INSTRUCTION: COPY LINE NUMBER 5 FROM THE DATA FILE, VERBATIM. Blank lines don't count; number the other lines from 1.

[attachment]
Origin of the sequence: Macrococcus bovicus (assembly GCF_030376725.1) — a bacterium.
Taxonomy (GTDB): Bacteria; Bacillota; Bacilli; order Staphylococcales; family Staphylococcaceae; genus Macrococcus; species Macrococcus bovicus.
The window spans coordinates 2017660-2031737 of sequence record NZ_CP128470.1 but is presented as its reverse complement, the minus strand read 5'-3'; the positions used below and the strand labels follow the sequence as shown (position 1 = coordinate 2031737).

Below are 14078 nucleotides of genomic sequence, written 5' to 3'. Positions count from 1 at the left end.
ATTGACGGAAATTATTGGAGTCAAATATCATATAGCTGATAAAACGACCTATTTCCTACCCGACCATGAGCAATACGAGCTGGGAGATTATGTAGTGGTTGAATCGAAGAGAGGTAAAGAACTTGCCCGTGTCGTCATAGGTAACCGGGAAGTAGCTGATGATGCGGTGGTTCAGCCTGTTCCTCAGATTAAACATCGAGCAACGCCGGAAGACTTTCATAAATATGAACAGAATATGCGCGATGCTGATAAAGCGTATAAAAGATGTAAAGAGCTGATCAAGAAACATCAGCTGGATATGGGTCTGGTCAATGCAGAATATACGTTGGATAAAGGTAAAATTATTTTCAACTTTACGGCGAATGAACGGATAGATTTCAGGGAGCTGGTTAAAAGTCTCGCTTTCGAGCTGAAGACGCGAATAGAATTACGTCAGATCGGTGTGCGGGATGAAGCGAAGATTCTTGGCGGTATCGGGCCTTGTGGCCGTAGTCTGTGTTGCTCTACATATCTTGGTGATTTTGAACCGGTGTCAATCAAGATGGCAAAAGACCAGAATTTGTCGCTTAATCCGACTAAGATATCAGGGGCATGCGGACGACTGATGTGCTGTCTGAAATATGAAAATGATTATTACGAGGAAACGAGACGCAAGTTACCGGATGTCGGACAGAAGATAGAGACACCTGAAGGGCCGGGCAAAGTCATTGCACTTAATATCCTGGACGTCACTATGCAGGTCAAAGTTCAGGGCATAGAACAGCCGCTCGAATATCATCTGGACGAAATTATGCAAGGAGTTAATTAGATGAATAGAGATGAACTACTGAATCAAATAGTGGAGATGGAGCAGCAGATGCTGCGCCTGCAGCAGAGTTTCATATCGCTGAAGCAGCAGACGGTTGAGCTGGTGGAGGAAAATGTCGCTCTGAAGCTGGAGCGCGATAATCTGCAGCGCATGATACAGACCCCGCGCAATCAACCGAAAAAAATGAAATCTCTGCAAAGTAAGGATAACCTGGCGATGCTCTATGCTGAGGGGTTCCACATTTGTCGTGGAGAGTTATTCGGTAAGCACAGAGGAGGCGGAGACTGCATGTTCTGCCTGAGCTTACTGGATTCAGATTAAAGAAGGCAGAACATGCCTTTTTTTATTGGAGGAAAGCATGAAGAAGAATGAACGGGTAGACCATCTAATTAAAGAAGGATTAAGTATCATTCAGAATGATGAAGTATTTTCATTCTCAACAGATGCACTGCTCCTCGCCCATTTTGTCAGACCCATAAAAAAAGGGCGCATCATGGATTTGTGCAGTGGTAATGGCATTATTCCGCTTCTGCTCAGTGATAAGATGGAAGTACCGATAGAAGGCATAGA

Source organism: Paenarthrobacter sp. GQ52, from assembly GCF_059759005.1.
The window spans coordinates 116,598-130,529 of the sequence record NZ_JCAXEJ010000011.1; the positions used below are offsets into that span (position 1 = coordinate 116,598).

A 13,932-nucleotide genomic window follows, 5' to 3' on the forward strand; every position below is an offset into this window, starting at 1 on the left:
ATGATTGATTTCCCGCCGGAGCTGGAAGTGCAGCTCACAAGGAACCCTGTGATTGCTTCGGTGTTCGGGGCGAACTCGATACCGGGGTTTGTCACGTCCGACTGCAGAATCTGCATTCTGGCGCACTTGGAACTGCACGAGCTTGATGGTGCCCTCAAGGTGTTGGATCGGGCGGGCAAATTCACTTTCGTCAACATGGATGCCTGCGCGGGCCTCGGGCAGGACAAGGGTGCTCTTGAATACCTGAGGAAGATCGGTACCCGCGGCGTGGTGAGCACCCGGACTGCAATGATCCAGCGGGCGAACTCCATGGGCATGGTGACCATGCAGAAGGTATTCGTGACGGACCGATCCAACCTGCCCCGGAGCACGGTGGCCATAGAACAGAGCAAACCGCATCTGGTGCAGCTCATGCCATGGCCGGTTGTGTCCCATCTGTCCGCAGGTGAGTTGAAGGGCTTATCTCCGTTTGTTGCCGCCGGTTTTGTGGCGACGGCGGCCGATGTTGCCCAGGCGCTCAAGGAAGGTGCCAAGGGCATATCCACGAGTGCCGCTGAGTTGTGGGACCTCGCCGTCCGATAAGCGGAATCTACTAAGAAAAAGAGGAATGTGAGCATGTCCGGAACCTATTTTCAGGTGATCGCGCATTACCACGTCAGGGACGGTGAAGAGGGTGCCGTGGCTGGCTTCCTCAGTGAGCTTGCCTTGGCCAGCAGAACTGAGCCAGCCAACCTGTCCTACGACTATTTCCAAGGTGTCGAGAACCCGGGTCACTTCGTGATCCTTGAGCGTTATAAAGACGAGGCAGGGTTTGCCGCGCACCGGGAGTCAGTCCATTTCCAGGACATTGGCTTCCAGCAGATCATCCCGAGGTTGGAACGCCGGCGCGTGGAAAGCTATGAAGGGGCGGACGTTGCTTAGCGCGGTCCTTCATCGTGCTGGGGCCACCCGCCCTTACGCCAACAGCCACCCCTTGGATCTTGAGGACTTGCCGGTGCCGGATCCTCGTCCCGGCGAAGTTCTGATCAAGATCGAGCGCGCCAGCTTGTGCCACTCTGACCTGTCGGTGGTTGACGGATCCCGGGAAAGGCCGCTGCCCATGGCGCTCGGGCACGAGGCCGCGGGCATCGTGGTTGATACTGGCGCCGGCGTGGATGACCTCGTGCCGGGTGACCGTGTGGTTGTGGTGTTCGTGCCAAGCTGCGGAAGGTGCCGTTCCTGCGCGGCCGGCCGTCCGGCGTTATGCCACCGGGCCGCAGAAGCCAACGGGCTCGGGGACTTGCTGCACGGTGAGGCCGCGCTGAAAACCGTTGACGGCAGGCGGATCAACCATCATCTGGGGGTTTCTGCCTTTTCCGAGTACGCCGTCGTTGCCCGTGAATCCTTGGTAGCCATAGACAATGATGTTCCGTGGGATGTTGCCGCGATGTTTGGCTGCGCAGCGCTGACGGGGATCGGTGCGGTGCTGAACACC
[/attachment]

ATTGACGGAAATTATTGGAGTCAAATATCATATAGCTGATAAAACGACCTATTTCCTACCCGACCATGAGCAATACGAGCTGGGAGATTATGTAGTGGTTGAATCGAAGAGAGGTAAAGAACTTGCCCGTGTCGTCATAGGTAACCGGGAAGTAGCTGATGATGCGGTGGTTCAGCCTGTTCCTCAGATTAAACATCGAGCAACGCCGGAAGACTTTCATAAATATGAACAGAATATGCGCGATGCTGATAAAGCGTATAAAAGATGTAAAGAGCTGATCAAGAAACATCAGCTGGATATGGGTCTGGTCAATGCAGAATATACGTTGGATAAAGGTAAAATTATTTTCAACTTTACGGCGAATGAACGGATAGATTTCAGGGAGCTGGTTAAAAGTCTCGCTTTCGAGCTGAAGACGCGAATAGAATTACGTCAGATCGGTGTGCGGGATGAAGCGAAGATTCTTGGCGGTATCGGGCCTTGTGGCCGTAGTCTGTGTTGCTCTACATATCTTGGTGATTTTGAACCGGTGTCAATCAAGATGGCAAAAGACCAGAATTTGTCGCTTAATCCGACTAAGATATCAGGGGCATGCGGACGACTGATGTGCTGTCTGAAATATGAAAATGATTATTACGAGGAAACGAGACGCAAGTTACCGGATGTCGGACAGAAGATAGAGACACCTGAAGGGCCGGGCAAAGTCATTGCACTTAATATCCTGGACGTCACTATGCAGGTCAAAGTTCAGGGCATAGAACAGCCGCTCGAATATCATCTGGACGAAATTATGCAAGGAGTTAATTAGATGAATAGAGATGAACTACTGAATCAAATAGTGGAGATGGAGCAGCAGATGCTGCGCCTGCAGCAGAGTTTCATATCGCTGAAGCAGCAGACGGTTGAGCTGGTGGAGGAAAATGTCGCTCTGAAGCTGGAGCGCGATAATCTGCAGCGCATGATACAGACCCCGCGCAATCAACCGAAAAAAATGAAATCTCTGCAAAGTAAGGATAACCTGGCGATGCTCTATGCTGAGGGGTTCCACATTTGTCGTGGAGAGTTATTCGGTAAGCACAGAGGAGGCGGAGACTGCATGTTCTGCCTGAGCTTACTGGATTCAGATTAAAGAAGGCAGAACATGCCTTTTTTTATTGGAGGAAAGCATGAAGAAGAATGAACGGGTAGACCATCTAATTAAAGAAGGATTAAGTATCATTCAGAATGATGAAGTATTTTCATTCTCAACAGATGCACTGCTCCTCGCCCATTTTGTCAGACCCATAAAAAAAGGGCGCATCATGGATTTGTGCAGTGGTAATGGCATTATTCCGCTTCTGCTCAGTGATAAGATGGAAGTACCGATAGAAGGCATAGA